The global COVID-19 pandemic has brought unprecedented disruption to lives and livelihoods around the world. These disruptions have brought into sharp focus experiences of vulnerability but also, at times, evidence of resilience as people and institutions gear up to respond to the crisis. Drawing on intensive qualitative enquiry in 16 villages of Himalayan India and Nepal, this paper documents both dark and bright spots from the early days of the pandemic. We find intense experiences of fear and uncertainty, heightened food insecurity, and drastic reductions in livelihood opportunities. However, we also find a wide range of individual and collective responses as well as a patchwork of policy support mechanisms that have provided at least some measure of basic security. Local elected governments have played a critical role in coordinating responses and delivering social support, however the nature of their actions varies as a result of different institutional arrangements and state support systems in the two countries. Our findings highlight the changing nature of vulnerability in the present era, as demographic shifts, growing off-farm employment and dependence on remittances, and increasing market integration have all brought about new kinds of exposure to risk for rural populations in the context of the present disruption and beyond. Most importantly, our research shows the critical importance of strong systems of state support for protecting basic well-being in times of crises. Based on these findings, we argue that there is a need for greater knowledge of how local institutions work in tandem with a broader set of state support mechanisms to generate responses for urgent challenges; such knowledge holds the potential to develop governance systems that are better able to confront diverse shocks that households face, both now and in the future.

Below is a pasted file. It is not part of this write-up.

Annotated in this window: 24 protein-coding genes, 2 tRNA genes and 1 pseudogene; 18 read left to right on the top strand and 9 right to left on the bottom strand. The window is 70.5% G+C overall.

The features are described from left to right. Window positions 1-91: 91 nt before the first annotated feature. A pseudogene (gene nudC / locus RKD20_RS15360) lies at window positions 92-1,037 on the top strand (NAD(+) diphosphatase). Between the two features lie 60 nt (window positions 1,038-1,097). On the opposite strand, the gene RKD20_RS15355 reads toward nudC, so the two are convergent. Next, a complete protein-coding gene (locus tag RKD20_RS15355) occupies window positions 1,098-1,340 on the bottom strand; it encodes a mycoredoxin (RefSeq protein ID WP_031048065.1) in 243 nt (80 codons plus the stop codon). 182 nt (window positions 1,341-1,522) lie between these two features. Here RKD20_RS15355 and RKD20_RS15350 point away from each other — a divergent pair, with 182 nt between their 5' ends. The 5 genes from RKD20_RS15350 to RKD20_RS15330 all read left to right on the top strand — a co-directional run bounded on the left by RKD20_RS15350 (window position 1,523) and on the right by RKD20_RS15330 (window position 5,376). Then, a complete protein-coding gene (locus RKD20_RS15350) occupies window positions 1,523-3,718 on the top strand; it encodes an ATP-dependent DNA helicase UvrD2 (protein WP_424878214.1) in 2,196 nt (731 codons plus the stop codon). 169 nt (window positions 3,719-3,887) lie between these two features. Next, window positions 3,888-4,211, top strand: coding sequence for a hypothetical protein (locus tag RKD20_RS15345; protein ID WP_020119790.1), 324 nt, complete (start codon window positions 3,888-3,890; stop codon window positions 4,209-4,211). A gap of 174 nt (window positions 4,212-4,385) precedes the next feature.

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This research would not have been possible without the untiring efforts of our field staff in India and Nepal. We express our deep gratitude for their patience in helping us understand what their communities, families, and friends experienced in the midst of the global pandemic. We also thank our anonymous reviewers for their thoughtful feedback. This research was supported by the Swedish Research Council (Vetenskapsrådet) research project 2018-05875.
© 2020 The Author(s)
- Food security
- Local governance
- Rural livelihoods